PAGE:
Letters: Memorial Day stirs emotions
Memorial Day stirs emotions Memorial Day is not a significant holiday in the eyes of many Americans. Of those who pay scant attention to this day, many have not been touched by war, directly or indirectly. Consequently, no judgment is necessary, ...
Memorial Day is not a significant holiday in the eyes of many Americans. Of those who pay scant attention to this day, many have not been touched by war, directly or indirectly. Consequently, no judgment is necessary, no criticism is justified if they do not get caught up in Memorial Day observances.
In sharp contrast, countless millions of Americans are deeply moved by Memorial Day. Powerful emotions well up as memory takes them back to past personal war experiences.
For them, the first sight of a somber marching color guard, the sharp synchronized shots of a firing squad and the deeply moving sound of "Taps" stir their hearts.
The rush of emotions is both depressing and uplifting. Memories of lost loved ones mix with a deep sense of pride in one's country. Always the spirit of faith and confidence prevail during the ceremonies. And it is right that the nation should take time each year to pay respect to those who died serving their country in times of war. The Iraq war makes our tribute special this year.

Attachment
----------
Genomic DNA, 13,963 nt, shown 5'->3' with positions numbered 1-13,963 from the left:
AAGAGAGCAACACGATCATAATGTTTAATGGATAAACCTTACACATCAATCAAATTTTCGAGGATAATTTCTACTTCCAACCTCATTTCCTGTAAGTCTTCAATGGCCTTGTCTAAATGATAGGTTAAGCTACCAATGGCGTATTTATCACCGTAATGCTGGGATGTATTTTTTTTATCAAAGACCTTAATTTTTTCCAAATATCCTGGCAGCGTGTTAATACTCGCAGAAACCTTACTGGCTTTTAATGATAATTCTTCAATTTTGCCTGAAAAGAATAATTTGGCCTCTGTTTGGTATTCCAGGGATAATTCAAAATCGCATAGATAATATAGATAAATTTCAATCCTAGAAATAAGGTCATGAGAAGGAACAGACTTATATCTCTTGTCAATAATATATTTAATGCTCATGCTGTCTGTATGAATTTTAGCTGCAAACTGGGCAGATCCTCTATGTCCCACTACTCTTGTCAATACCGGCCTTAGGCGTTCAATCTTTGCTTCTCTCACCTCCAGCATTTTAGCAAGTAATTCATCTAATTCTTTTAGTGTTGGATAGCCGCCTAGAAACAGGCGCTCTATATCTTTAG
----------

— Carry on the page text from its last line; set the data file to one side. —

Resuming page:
Each death represents a profound personal tragedy touching families and friends. Among those I remember are a cousin killed in the island invasion of Iwo Jima; a boyhood friend who went from second grade to fighter pilot in a few short years, shot down over Italy; a high school classmate lost at sea while serving in the Merchant Marines; and an infantry army buddy riding shotgun on the top of a tank, killed by sniper fire in the closing days of the war in Europe.
Because my outfit was directly involved in the liberation of the Dachau concentration camp, I know well the price of freedom.
For these reasons, I stand with those who celebrate Memorial Day. We need to respect these very ordinary people who made such an extraordinary sacrifice.
If we keep them in our hearts during the quiet ceremonies in our community cemeteries, we will have retained a true sense of the magnitude of the human history we are saluting.
Park Rapids Class of 1944